3D files depicting a patented object
Although the law on this point remains unclear, simply creating a 3D file that is a scan or a digital representation of a patented physical object likely does not itself infringe the patent in the object, because the abstract file itself is not eligible patent subject matter. In the past, cases that involved direct infringement based on documents alone have only succeeded when the involved documents were offered for sale. There are no examples where patent infringement was found based on documents alone when those documents were offered for free, as they are on Commons.
If a 3D file depicting a patented object without the patent holder’s permission is uploaded to the Wikimedia projects, and that file is later used to create a physical, 3D-printed copy of the object, the user who printed the object may be committing patent infringement. Additionally, if a user uploads a 3D file depicting an object that they know is patented, with the goal of helping others create copies of the patented object, and someone actually does 3D print a copy of the object from that file, the file uploader could also be held liable for indirect patent infringement. The Commons community may wish to create guidance educating users about the patent risks associated with using files depicting a patented object on Commons, systems for patent holders to report violations, or processes for removing files if the community determines them to violate patents.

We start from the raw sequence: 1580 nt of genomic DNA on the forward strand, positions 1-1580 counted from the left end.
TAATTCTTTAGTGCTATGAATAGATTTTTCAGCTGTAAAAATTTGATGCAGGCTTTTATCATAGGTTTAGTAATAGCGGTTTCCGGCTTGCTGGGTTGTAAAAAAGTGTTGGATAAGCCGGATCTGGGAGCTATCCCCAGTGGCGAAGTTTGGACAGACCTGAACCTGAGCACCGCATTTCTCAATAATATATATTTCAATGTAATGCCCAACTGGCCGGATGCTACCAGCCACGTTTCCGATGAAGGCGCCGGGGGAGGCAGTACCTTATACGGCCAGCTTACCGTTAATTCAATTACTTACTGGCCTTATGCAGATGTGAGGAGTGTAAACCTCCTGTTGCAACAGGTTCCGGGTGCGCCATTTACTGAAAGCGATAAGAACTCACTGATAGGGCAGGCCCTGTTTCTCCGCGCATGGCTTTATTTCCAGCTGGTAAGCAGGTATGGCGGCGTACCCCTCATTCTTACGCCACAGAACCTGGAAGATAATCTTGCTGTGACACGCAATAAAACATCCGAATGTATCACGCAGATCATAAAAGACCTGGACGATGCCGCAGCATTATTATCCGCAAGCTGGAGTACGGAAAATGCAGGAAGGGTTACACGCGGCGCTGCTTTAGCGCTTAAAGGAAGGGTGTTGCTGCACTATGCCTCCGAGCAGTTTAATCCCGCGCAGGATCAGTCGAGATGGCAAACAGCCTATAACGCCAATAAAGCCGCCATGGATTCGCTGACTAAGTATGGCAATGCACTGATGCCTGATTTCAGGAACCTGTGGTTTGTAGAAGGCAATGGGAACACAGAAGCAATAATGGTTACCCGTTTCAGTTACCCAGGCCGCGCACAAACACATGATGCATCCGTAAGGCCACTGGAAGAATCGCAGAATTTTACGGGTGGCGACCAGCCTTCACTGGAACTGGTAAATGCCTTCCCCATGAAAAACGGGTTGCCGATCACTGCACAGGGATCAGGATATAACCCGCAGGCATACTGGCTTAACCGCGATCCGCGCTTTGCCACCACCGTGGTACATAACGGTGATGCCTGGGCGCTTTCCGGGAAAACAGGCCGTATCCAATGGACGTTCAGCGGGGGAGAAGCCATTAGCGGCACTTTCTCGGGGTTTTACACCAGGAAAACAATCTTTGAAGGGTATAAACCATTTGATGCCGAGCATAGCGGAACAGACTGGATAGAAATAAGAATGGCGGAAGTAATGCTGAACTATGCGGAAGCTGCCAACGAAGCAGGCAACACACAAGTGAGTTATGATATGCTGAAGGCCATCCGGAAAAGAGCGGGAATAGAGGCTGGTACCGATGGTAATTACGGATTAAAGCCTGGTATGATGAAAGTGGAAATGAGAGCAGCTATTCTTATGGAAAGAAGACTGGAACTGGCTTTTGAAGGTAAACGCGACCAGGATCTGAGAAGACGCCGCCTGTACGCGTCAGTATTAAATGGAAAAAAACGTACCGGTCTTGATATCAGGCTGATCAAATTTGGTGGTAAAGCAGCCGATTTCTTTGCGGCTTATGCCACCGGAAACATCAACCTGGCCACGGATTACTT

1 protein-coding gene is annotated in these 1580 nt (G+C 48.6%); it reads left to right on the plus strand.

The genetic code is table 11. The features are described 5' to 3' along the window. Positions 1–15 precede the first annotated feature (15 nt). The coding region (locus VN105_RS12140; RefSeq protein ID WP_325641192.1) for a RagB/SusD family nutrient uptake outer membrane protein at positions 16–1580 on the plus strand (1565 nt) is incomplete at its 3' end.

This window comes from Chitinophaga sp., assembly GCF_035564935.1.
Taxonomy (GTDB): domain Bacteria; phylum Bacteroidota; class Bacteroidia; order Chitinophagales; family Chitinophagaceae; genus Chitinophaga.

3D files depicting a patentable original object created by the uploader
If a user uploads a 3D file depicting an object that they have invented but not patented, such public disclosure may cause the invention to lose “novelty,” and bar the uploader from receiving patent protection for objects related to the 3D file at a later date. For an object to be patentable, it must be a new idea ("novelty," in patent jargon). This requirement means that something might lose patentability if it is known to the public before the inventor applies for a patent. Some countries, including the United States, give an inventor a short grace period after publishing the invention (usually 6-12 months), during which time they can still apply for a patent without losing novelty. Other countries consider objects to lose novelty (and thus patentability) as soon as they are published.
Patent rights and free culture